Duchess 1.0

Duchess is a simple chess engine, and was my excuse to play with Rust.

The engine uses a Negascout search algorithm and a very basic evaluation function, with no opening book. It was made for fun and for learning purposes, it doesn’t even get close to more serious chess engines like Stockfish. It can win against an occasional player, but it won’t fool an expert player.

What about the user interface? I was certainly not going to build one. Duchess supports UCI (Universal Chess Interface) protocol, so it can talk to any UCI-compliant GUI. I have tested it successfully with Arena.

However, GUIs feel so.. antiquate. I want to run my engine in a browser!

Finding chess UIs written in Javascript, that can run in a browser, is no problem. A very simple one to use is chessboardjs. But now the problem, how do I make my Rust chess engine talk to a Javascript UI that is running in a browser?

WebAssembly to the rescue! WebAssembly (a.k.a. Wasm) is a binary instruction format that can run in your browser. So, if my chess engine could be compiled into Wasm, it could run in the very same place where the UI runs.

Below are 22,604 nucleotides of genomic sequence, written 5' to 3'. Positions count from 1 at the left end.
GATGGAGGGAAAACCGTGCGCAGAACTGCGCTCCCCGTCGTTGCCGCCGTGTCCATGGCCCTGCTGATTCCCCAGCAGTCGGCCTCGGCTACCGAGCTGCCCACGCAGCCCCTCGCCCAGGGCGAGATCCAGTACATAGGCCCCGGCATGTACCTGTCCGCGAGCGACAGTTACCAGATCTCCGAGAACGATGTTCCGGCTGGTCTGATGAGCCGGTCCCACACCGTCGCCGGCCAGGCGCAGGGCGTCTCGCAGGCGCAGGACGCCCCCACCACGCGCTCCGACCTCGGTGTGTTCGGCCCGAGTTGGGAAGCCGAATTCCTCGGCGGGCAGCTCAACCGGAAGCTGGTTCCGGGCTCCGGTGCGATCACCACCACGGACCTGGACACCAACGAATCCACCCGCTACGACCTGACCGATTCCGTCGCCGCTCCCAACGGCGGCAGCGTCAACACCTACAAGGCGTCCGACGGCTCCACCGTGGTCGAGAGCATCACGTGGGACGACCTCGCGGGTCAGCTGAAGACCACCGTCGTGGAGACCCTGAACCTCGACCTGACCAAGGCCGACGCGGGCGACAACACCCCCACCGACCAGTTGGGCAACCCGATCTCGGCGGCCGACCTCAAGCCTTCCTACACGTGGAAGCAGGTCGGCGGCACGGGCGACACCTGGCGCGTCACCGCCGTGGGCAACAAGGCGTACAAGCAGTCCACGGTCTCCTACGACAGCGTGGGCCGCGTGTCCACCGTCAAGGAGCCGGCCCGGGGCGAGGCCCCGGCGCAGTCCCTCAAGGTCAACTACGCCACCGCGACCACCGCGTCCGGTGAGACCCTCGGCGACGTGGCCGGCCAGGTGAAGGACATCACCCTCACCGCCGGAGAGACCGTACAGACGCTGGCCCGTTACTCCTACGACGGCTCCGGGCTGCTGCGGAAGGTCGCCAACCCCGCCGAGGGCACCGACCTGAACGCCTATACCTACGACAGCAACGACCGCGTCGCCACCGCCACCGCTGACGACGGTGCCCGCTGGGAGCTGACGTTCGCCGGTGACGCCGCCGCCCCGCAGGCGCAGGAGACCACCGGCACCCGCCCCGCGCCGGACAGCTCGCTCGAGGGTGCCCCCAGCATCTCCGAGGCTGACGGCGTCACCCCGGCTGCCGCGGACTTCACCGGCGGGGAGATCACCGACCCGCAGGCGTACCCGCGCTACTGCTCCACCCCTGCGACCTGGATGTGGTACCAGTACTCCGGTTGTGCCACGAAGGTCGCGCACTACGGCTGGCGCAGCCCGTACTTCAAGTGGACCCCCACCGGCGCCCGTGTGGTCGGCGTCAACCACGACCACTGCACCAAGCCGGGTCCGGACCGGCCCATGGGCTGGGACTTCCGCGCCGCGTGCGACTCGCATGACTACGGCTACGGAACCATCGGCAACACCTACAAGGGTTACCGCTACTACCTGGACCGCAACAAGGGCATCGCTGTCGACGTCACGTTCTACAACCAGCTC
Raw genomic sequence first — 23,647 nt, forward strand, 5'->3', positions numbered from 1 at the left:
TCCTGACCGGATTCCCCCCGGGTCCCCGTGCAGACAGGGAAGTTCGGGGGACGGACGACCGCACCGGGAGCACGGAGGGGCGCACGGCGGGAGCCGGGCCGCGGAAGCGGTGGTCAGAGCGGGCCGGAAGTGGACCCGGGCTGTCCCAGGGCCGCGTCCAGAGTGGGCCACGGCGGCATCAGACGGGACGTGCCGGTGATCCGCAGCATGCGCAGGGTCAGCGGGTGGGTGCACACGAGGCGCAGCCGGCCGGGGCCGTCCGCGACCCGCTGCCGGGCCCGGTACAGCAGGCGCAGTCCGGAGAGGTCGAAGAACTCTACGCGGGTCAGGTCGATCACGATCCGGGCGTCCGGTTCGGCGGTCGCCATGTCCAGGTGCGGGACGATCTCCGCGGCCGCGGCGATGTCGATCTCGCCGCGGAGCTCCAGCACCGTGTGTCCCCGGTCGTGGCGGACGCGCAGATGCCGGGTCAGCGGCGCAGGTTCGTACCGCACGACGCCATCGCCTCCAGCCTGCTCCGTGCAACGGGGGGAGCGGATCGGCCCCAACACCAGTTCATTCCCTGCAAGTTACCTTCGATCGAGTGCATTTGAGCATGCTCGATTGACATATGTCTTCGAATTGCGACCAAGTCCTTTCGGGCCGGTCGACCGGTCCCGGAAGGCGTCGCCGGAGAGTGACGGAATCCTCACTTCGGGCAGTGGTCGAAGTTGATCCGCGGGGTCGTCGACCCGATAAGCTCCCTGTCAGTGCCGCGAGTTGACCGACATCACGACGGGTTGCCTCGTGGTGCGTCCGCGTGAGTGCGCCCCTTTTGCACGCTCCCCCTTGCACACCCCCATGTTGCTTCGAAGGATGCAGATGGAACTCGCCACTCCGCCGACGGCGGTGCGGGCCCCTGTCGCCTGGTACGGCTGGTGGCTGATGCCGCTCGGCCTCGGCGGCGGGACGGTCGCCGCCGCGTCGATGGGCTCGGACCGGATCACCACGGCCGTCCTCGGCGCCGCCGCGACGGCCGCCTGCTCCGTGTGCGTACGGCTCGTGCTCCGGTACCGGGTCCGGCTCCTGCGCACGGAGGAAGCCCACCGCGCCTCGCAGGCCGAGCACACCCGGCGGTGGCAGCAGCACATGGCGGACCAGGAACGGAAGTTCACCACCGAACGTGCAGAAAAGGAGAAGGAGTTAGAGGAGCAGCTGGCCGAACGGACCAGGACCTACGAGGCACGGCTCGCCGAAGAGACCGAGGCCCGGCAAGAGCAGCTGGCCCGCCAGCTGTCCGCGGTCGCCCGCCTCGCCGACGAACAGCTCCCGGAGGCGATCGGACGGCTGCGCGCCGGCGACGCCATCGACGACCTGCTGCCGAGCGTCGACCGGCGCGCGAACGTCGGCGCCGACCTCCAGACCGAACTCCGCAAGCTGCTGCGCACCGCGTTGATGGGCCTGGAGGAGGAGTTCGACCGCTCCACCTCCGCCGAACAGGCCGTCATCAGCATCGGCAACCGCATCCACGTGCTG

Rust has very good support for compiling into Wasm. On top of that, Wasm-pack takes care of preparing all the boilerplate code necessary for interfacing with Javascript, with or without Node.js.

All that remains to do is to annotate with #[wasm_bindgen] the Rust functions to be exposed to Javascript:

/// Computes the best move from the given board
pub fn find_best_move(fromFEN:&str) -> String {

and import them as javascript functions:

import { find_best_move } from './pkg/duchesslib.js';

function duchessMove(fromFEN) {
  last_duchess_fen = find_best_move(fromFEN)

If you are curious, here’s the full code.

But now it’s time to play! Enjoy and please let me know if you find bugs :)
ps: if that wasn’t clear yet, my full chess engine is running in your browser tab. How cool is that? ;)

Written on November 19, 2022